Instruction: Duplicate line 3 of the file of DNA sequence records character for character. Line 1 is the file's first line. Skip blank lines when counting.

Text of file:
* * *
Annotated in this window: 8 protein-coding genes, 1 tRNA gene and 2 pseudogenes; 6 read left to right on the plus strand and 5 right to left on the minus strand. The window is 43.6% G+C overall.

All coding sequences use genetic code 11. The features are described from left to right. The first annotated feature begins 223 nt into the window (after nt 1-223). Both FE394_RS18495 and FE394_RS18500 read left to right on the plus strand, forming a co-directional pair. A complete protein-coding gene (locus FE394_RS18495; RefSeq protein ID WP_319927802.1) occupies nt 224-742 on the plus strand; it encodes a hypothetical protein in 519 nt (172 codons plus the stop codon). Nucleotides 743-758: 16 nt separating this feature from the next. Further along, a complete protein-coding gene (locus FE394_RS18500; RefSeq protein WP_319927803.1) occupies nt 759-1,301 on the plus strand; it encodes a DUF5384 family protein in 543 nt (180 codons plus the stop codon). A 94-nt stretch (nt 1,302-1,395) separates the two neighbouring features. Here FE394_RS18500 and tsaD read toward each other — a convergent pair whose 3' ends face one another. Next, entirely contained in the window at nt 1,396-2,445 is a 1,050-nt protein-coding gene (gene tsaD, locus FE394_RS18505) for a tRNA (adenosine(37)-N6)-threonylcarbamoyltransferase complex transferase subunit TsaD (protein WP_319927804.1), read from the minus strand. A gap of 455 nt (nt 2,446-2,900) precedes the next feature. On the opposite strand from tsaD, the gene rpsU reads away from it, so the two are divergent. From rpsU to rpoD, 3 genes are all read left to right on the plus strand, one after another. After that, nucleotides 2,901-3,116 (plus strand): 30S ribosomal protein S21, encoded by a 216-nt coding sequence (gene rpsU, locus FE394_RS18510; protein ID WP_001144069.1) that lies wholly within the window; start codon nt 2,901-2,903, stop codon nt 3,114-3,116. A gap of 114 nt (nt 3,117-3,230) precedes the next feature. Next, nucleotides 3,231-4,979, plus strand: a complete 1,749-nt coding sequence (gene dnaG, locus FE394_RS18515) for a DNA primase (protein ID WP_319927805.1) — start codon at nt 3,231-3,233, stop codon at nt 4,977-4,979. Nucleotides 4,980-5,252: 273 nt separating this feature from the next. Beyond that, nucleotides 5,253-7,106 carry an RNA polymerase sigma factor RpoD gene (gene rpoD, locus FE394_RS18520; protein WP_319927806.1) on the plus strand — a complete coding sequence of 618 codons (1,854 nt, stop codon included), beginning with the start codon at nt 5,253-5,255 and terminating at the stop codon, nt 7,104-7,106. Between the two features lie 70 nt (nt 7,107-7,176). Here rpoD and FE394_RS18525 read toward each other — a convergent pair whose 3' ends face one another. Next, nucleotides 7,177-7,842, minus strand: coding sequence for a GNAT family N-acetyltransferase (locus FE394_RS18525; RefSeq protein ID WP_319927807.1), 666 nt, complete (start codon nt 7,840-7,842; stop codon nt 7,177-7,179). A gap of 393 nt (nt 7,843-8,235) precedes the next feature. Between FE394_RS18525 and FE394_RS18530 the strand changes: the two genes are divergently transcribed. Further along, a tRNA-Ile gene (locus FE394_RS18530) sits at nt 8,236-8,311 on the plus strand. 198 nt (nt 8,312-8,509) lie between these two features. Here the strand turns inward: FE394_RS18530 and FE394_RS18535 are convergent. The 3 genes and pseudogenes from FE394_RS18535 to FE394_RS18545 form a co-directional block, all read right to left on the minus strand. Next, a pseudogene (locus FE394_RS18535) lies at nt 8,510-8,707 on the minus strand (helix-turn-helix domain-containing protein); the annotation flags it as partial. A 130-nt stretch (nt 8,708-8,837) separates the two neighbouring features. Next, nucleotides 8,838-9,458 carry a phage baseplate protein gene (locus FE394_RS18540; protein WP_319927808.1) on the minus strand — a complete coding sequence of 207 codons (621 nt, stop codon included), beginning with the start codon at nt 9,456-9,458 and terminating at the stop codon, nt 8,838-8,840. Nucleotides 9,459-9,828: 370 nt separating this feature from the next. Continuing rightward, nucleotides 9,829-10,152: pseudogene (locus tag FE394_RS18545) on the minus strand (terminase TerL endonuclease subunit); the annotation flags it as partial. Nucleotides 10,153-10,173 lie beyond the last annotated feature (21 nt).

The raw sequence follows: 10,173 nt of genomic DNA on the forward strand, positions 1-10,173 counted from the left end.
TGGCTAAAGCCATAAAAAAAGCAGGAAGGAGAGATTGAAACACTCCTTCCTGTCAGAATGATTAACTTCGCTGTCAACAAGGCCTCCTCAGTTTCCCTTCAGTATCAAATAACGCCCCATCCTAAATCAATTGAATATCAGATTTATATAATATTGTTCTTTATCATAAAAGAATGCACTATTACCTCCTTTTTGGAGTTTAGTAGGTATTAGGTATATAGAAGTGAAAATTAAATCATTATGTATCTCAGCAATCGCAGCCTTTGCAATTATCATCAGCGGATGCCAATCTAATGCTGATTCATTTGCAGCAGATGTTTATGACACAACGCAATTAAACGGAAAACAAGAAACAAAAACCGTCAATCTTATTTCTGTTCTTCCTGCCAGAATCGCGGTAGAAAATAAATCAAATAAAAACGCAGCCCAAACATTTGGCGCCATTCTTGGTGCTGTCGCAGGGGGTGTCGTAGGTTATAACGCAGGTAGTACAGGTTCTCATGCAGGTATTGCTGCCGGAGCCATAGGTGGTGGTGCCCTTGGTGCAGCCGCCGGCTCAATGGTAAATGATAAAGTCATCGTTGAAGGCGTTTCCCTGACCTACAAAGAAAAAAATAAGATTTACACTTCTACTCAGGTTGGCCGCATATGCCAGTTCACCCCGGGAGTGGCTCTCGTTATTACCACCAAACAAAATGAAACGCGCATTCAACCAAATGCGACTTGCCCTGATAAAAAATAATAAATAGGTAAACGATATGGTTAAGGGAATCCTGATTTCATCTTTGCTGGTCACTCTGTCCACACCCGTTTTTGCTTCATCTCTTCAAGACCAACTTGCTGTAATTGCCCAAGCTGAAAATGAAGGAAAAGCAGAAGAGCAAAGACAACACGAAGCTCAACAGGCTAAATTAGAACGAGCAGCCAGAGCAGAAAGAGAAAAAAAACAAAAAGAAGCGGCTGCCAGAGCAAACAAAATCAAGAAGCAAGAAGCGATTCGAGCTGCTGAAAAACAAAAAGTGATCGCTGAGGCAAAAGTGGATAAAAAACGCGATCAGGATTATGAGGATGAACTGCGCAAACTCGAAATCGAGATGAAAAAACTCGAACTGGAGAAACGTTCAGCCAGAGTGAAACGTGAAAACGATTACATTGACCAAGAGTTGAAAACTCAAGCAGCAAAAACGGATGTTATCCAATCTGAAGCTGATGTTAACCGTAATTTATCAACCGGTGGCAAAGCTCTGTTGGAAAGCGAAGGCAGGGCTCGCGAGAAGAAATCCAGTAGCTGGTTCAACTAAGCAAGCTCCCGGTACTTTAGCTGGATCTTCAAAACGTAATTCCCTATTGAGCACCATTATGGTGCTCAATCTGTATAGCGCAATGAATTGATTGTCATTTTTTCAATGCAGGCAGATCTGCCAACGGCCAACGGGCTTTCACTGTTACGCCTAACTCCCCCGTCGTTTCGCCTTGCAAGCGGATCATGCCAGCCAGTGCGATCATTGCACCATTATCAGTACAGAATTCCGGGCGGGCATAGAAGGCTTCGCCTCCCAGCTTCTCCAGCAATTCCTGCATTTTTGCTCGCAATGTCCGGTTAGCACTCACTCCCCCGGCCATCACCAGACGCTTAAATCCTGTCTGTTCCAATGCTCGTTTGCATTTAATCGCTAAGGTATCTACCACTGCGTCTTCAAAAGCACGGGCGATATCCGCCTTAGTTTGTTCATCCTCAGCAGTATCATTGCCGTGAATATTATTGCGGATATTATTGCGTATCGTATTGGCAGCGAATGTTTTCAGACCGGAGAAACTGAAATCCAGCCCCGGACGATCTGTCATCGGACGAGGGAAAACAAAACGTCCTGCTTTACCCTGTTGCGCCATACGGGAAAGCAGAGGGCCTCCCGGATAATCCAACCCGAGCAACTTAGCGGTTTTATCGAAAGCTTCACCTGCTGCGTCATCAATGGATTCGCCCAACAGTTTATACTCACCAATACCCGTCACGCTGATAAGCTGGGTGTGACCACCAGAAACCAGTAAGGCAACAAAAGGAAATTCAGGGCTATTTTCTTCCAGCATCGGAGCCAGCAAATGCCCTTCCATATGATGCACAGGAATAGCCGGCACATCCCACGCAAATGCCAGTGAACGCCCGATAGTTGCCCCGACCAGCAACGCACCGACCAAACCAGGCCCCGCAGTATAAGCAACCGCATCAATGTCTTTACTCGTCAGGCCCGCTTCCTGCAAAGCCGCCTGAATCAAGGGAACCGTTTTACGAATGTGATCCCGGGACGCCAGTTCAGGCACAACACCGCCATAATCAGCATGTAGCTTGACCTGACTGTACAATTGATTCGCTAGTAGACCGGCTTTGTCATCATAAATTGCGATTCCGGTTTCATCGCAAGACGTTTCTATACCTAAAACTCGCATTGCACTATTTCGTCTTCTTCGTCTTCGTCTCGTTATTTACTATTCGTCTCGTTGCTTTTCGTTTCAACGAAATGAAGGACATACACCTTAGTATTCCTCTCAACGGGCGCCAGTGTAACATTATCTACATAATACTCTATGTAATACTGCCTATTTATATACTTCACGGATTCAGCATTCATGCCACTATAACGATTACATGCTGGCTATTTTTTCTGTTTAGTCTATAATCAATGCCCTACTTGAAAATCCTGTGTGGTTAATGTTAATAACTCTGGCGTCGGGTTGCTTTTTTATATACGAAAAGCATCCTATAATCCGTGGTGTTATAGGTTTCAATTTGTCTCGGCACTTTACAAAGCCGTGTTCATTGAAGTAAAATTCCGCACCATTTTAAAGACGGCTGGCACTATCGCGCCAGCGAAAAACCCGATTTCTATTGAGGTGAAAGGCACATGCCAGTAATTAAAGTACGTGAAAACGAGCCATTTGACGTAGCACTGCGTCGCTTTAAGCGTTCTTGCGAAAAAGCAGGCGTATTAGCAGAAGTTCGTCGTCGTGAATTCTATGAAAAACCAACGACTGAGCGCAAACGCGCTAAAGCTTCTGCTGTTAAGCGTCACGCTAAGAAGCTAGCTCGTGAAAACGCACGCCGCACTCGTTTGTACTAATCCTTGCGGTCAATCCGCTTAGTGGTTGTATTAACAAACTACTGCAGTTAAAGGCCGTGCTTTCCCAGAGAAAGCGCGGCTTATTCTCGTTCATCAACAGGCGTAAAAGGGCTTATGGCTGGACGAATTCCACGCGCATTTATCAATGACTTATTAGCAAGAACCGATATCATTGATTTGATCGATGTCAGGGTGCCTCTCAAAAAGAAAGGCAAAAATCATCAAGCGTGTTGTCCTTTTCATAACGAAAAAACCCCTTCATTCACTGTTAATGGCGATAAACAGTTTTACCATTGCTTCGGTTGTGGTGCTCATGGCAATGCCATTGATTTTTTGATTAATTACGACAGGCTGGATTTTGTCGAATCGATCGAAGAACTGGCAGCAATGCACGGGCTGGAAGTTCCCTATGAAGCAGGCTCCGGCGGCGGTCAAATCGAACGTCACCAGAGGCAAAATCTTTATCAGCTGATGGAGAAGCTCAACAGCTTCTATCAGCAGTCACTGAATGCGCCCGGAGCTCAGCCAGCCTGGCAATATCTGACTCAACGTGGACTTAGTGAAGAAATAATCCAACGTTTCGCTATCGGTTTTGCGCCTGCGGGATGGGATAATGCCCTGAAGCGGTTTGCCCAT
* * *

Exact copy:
The raw sequence follows: 10,173 nt of genomic DNA on the forward strand, positions 1-10,173 counted from the left end.